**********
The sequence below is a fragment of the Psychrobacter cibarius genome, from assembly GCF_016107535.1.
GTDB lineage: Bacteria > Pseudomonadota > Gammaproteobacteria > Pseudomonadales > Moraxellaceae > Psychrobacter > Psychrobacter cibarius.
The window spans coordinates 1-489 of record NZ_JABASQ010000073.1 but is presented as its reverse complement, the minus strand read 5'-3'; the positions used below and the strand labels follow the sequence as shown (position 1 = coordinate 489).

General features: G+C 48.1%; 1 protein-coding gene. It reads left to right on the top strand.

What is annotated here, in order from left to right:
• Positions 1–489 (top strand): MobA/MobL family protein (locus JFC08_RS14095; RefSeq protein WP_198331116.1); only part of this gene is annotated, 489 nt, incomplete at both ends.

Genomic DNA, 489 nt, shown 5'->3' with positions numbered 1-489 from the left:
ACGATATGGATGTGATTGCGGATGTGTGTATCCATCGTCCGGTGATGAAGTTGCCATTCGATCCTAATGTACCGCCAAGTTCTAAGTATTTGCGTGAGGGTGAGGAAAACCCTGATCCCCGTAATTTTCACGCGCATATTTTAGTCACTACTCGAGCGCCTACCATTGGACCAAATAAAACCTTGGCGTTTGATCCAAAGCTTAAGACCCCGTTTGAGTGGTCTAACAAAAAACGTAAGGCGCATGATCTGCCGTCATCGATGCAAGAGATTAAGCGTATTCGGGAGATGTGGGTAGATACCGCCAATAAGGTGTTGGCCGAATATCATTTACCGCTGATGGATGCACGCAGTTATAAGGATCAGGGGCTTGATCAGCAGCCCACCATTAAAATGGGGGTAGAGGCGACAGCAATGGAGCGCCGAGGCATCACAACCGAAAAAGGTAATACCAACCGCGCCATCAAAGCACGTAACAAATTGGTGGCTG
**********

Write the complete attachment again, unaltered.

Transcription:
The sequence below is a fragment of the Psychrobacter cibarius genome, from assembly GCF_016107535.1.
GTDB lineage: Bacteria > Pseudomonadota > Gammaproteobacteria > Pseudomonadales > Moraxellaceae > Psychrobacter > Psychrobacter cibarius.
The window spans coordinates 1-489 of record NZ_JABASQ010000073.1 but is presented as its reverse complement, the minus strand read 5'-3'; the positions used below and the strand labels follow the sequence as shown (position 1 = coordinate 489).

General features: G+C 48.1%; 1 protein-coding gene. It reads left to right on the top strand.

What is annotated here, in order from left to right:
• Positions 1–489 (top strand): MobA/MobL family protein (locus JFC08_RS14095; RefSeq protein WP_198331116.1); only part of this gene is annotated, 489 nt, incomplete at both ends.

Genomic DNA, 489 nt, shown 5'->3' with positions numbered 1-489 from the left:
ACGATATGGATGTGATTGCGGATGTGTGTATCCATCGTCCGGTGATGAAGTTGCCATTCGATCCTAATGTACCGCCAAGTTCTAAGTATTTGCGTGAGGGTGAGGAAAACCCTGATCCCCGTAATTTTCACGCGCATATTTTAGTCACTACTCGAGCGCCTACCATTGGACCAAATAAAACCTTGGCGTTTGATCCAAAGCTTAAGACCCCGTTTGAGTGGTCTAACAAAAAACGTAAGGCGCATGATCTGCCGTCATCGATGCAAGAGATTAAGCGTATTCGGGAGATGTGGGTAGATACCGCCAATAAGGTGTTGGCCGAATATCATTTACCGCTGATGGATGCACGCAGTTATAAGGATCAGGGGCTTGATCAGCAGCCCACCATTAAAATGGGGGTAGAGGCGACAGCAATGGAGCGCCGAGGCATCACAACCGAAAAAGGTAATACCAACCGCGCCATCAAAGCACGTAACAAATTGGTGGCTG